Brazil - Political background



Claimed in 1500 by the Portuguese navigator Pedro Alvares Cabral, Brazil was ruled from Lisbon as a colony until 1808. In that year, fleeing Napoleon's army, the Portuguese royal family established the empire's seat of government in Rio de Janeiro. In 1821, the royal family returned to Portugal, leaving Prince Dom Pedro as regent of the newly established Brazilian kingdom. On 7 September 1822, Dom Pedro proclaimed Brazil's independence from Portugal and declared himself Emperor Dom Pedro I. His son, Dom Pedro II, ruled from 1831 to 1889 when a bloodless and unchallenged coup, led by army marshall Deodoro da Fonseca, established the United States of Brazil as a federal republic.

During the first 40 years of its republican history, Brazil was a constitutional democracy. In 1930, a military coup established the civilian Getulio Vargas as president. He remained dictator until 1945 when the nation returned to democratic practice. Alarmed by a spiraling economic downturn and growing social instability, the military intervened once again in 1964. Army chief of staff General Humberto Castelo Branco led a bloodless coup against the left-leaning administration of President Joao Goulart. Castelo Branco became president and eventually assumed dictatorial powers. All political parties were banned. Successive military governments ruled Brazil until 1985 when a majority faction in the electoral college chose Senator Tancredo Neves as the next president, the first civilian to occupy that office since 1961. Although Neves died unexpectedly prior to his inauguration, his vice president, José Sarney, was sworn in as president in April 1985. In 1989, direct presidential elections were held for the first time in 29 years, and Brazilians elected Fernando Collor de Mello. (Collor defeated the young and charismatic leader of the Workers' Party, Luis Inácio Lula da Silva.) Amid allegations of corruption and mismanagement, Collor resigned from office in 1992, and Vice President Itamar Franco completed his term. This smooth transition was hailed as a rebirth for the nation—the crisis and succession having been managed entirely within the dictates of constitutional procedure.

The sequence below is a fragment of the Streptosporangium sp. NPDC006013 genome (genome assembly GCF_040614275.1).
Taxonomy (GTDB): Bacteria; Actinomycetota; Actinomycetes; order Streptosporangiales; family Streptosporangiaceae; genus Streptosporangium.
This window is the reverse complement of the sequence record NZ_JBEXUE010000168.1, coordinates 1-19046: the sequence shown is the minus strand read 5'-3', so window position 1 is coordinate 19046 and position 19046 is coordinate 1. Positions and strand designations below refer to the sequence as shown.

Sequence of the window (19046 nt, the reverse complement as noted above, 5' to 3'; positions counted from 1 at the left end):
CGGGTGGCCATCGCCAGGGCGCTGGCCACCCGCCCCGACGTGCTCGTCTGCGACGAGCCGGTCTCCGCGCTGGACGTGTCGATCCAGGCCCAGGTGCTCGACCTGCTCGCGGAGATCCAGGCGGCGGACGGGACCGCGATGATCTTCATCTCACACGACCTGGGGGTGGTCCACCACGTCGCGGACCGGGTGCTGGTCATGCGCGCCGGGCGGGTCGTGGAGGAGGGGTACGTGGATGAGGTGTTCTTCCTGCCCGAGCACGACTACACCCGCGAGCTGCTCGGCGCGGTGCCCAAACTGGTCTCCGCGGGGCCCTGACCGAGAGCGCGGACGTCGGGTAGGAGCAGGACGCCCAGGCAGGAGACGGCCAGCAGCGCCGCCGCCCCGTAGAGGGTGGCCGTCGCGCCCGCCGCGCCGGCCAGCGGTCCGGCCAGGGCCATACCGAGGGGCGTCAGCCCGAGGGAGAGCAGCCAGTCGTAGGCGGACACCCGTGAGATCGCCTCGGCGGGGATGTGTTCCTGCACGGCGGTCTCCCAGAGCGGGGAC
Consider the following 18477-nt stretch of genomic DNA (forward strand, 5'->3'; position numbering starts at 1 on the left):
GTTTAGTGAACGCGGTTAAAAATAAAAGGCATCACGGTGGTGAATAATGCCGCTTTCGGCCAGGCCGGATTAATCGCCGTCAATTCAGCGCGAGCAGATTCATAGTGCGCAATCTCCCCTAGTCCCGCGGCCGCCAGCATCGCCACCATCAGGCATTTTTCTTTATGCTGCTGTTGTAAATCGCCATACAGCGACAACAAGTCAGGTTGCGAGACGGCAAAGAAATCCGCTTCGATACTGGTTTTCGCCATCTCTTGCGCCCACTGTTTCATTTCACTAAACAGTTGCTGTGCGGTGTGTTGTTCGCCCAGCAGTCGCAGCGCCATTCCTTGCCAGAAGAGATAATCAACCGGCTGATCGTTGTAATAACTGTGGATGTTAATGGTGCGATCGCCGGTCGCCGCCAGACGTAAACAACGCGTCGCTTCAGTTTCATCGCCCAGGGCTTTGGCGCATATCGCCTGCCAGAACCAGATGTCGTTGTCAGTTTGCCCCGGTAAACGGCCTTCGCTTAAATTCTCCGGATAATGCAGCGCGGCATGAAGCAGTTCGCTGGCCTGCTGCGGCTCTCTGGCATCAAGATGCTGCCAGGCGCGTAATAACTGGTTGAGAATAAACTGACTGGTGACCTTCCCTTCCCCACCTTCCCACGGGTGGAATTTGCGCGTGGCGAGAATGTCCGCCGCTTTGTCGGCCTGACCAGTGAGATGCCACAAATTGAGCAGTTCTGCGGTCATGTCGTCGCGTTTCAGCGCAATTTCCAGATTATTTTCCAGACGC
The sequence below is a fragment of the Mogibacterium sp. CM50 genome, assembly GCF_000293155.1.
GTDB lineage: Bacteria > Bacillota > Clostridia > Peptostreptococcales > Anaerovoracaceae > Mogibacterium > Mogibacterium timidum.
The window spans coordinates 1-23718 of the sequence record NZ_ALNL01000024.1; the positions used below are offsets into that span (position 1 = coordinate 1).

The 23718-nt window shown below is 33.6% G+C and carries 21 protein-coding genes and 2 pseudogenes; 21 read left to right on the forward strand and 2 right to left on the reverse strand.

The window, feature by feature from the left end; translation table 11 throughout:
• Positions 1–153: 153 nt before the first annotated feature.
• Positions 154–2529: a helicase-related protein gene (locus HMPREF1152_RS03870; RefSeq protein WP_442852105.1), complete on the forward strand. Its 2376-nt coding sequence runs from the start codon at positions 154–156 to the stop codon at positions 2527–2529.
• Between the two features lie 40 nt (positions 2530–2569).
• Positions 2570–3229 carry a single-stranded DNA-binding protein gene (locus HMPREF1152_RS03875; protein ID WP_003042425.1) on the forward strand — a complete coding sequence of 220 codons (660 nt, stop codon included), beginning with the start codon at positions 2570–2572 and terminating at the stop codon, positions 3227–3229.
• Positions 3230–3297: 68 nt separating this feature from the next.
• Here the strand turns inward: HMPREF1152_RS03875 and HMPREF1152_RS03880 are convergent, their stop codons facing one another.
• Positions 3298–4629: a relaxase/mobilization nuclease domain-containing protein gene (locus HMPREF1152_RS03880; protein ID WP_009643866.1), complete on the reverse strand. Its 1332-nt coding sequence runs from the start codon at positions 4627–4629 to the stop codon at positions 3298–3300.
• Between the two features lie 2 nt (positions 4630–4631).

Upon the return to civilian government in 1985, Brazil moved quickly to reestablish fundamental democratic processes. In May 1985, a constitutional amendment reestablished direct elections by universal suffrage. The right to vote was extended to illiterates (20% of the population in 1985, approximately 17% in 2000). In 1987, a Constituent Assembly was seated and began debate on the new Brazilian constitution. The final draft was approved by the National Congress and promulgated on 5 October 1988.

The Constitution contains 245 highly specific articles, some of which remain controversial. The fundamental points establish Brazil as a federal republic of 26 states and the Federal District. A bicameral National Congress exercises legislative authority. The Federal Senate is composed of 81 members who serve eight-year terms. The Chamber of Deputies is elected every four years by a system of proportional representation. The 1988 Constitution stipulated that executive power be held by a president elected to a five-year term. In 1994, the term was changed to four years. Two years later, the Constitution was altered to allow a president to serve more than one term in office. Presidential elections are structured in a two-round system. The first round is open to all comers. The second round is a contest between the two top contenders from the first round, unless a candidate receives an outright majority of votes cast.

User Contributions:

Comment about this article, ask questions, or add new information about this topic:

CAPTCHA